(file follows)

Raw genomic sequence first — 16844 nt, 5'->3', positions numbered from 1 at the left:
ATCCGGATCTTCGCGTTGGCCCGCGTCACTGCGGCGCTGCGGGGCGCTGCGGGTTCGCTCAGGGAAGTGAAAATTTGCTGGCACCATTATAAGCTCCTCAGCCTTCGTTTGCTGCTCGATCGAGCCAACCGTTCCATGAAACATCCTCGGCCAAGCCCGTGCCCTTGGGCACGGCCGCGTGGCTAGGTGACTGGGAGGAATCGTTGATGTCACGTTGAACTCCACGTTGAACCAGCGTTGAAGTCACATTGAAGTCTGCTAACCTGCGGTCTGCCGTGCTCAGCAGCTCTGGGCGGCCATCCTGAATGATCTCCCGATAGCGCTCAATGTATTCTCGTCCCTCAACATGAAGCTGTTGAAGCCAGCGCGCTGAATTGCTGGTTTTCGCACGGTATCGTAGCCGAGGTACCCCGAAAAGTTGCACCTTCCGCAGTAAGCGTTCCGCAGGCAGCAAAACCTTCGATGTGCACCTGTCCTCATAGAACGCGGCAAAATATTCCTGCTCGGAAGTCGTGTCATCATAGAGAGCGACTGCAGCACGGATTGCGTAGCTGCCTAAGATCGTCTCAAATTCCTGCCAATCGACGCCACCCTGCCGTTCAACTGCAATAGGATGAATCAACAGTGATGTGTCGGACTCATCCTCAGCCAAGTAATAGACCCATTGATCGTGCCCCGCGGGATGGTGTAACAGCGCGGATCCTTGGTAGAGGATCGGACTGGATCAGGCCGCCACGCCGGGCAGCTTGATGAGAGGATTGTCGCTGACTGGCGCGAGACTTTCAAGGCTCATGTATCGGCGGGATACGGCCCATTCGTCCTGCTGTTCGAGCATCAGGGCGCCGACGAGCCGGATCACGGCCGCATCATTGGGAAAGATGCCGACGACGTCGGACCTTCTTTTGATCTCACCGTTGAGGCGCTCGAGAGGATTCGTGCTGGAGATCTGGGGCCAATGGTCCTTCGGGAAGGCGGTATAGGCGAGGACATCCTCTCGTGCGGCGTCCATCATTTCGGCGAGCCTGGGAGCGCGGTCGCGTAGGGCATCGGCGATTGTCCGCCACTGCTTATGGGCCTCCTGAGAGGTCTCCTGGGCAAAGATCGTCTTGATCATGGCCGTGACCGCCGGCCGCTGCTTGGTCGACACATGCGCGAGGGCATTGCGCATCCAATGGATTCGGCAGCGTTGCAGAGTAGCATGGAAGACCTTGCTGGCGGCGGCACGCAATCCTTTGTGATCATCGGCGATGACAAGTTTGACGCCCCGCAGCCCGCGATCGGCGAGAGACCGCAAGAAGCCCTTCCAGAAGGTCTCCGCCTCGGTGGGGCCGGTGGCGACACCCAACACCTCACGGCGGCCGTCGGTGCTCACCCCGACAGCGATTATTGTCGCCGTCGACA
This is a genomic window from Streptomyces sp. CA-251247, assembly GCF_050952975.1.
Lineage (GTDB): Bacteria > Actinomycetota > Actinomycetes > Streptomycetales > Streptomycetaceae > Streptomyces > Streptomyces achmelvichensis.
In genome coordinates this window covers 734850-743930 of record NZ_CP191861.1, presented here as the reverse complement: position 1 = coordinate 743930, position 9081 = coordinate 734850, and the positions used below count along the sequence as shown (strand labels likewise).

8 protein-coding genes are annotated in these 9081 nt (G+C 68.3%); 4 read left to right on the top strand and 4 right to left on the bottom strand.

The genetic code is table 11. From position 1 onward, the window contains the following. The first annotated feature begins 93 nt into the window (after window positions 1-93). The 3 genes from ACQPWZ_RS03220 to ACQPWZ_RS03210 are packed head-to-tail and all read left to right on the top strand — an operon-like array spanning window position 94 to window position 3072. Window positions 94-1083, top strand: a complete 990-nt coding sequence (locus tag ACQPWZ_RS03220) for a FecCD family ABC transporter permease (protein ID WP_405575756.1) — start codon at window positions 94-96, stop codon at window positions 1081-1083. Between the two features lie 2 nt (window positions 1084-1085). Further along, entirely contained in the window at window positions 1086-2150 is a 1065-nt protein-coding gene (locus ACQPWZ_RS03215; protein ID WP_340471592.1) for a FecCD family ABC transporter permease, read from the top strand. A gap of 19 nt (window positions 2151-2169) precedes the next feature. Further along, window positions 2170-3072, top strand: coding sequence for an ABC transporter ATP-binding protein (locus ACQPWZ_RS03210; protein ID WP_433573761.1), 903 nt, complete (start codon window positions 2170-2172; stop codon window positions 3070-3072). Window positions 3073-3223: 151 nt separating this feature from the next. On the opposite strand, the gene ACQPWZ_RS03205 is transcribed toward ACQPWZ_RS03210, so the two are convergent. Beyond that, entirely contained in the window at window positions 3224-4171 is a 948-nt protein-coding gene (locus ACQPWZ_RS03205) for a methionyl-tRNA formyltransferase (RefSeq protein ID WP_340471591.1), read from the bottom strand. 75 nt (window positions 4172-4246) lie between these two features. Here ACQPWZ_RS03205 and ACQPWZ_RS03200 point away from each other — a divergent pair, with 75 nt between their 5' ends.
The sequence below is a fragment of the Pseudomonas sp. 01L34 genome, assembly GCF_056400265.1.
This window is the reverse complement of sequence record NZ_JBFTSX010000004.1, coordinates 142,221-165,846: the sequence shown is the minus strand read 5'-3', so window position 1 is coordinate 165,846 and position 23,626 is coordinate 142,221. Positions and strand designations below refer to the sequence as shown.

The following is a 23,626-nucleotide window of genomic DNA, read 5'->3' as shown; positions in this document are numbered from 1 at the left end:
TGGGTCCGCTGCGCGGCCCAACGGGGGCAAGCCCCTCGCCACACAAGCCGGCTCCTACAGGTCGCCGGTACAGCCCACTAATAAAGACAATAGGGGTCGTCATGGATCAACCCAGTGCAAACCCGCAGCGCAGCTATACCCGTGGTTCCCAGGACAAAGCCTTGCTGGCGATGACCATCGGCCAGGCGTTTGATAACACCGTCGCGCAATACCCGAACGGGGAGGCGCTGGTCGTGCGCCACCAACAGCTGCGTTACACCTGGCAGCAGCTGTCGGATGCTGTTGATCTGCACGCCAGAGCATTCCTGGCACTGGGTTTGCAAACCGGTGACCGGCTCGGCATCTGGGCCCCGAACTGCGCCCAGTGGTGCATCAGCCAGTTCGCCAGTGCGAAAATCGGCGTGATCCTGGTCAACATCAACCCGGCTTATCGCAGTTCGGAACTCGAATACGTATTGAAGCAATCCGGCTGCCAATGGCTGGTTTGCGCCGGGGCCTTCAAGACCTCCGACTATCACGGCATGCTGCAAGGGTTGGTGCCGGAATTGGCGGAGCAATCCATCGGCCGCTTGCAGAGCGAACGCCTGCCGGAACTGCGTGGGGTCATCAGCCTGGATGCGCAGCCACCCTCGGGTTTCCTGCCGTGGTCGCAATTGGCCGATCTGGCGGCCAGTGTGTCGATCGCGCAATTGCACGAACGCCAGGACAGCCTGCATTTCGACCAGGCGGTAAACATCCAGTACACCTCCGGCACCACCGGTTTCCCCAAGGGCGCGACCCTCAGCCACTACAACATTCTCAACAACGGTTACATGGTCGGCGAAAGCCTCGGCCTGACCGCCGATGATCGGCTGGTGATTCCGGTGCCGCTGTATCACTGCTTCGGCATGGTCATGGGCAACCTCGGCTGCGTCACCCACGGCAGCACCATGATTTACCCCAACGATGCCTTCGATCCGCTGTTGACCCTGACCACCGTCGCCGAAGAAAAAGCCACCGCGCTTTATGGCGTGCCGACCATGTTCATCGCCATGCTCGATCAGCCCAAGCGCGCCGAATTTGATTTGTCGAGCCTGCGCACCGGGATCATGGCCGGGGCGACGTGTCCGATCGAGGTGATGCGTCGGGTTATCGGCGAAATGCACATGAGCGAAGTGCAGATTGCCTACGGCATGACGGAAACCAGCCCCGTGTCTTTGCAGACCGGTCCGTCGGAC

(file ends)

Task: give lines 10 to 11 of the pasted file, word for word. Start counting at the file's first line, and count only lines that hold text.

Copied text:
The following is a 23,626-nucleotide window of genomic DNA, read 5'->3' as shown; positions in this document are numbered from 1 at the left end:
TGGGTCCGCTGCGCGGCCCAACGGGGGCAAGCCCCTCGCCACACAAGCCGGCTCCTACAGGTCGCCGGTACAGCCCACTAATAAAGACAATAGGGGTCGTCATGGATCAACCCAGTGCAAACCCGCAGCGCAGCTATACCCGTGGTTCCCAGGACAAAGCCTTGCTGGCGATGACCATCGGCCAGGCGTTTGATAACACCGTCGCGCAATACCCGAACGGGGAGGCGCTGGTCGTGCGCCACCAACAGCTGCGTTACACCTGGCAGCAGCTGTCGGATGCTGTTGATCTGCACGCCAGAGCATTCCTGGCACTGGGTTTGCAAACCGGTGACCGGCTCGGCATCTGGGCCCCGAACTGCGCCCAGTGGTGCATCAGCCAGTTCGCCAGTGCGAAAATCGGCGTGATCCTGGTCAACATCAACCCGGCTTATCGCAGTTCGGAACTCGAATACGTATTGAAGCAATCCGGCTGCCAATGGCTGGTTTGCGCCGGGGCCTTCAAGACCTCCGACTATCACGGCATGCTGCAAGGGTTGGTGCCGGAATTGGCGGAGCAATCCATCGGCCGCTTGCAGAGCGAACGCCTGCCGGAACTGCGTGGGGTCATCAGCCTGGATGCGCAGCCACCCTCGGGTTTCCTGCCGTGGTCGCAATTGGCCGATCTGGCGGCCAGTGTGTCGATCGCGCAATTGCACGAACGCCAGGACAGCCTGCATTTCGACCAGGCGGTAAACATCCAGTACACCTCCGGCACCACCGGTTTCCCCAAGGGCGCGACCCTCAGCCACTACAACATTCTCAACAACGGTTACATGGTCGGCGAAAGCCTCGGCCTGACCGCCGATGATCGGCTGGTGATTCCGGTGCCGCTGTATCACTGCTTCGGCATGGTCATGGGCAACCTCGGCTGCGTCACCCACGGCAGCACCATGATTTACCCCAACGATGCCTTCGATCCGCTGTTGACCCTGACCACCGTCGCCGAAGAAAAAGCCACCGCGCTTTATGGCGTGCCGACCATGTTCATCGCCATGCTCGATCAGCCCAAGCGCGCCGAATTTGATTTGTCGAGCCTGCGCACCGGGATCATGGCCGGGGCGACGTGTCCGATCGAGGTGATGCGTCGGGTTATCGGCGAAATGCACATGAGCGAAGTGCAGATTGCCTACGGCATGACGGAAACCAGCCCCGTGTCTTTGCAGACCGGTCCGTCGGAC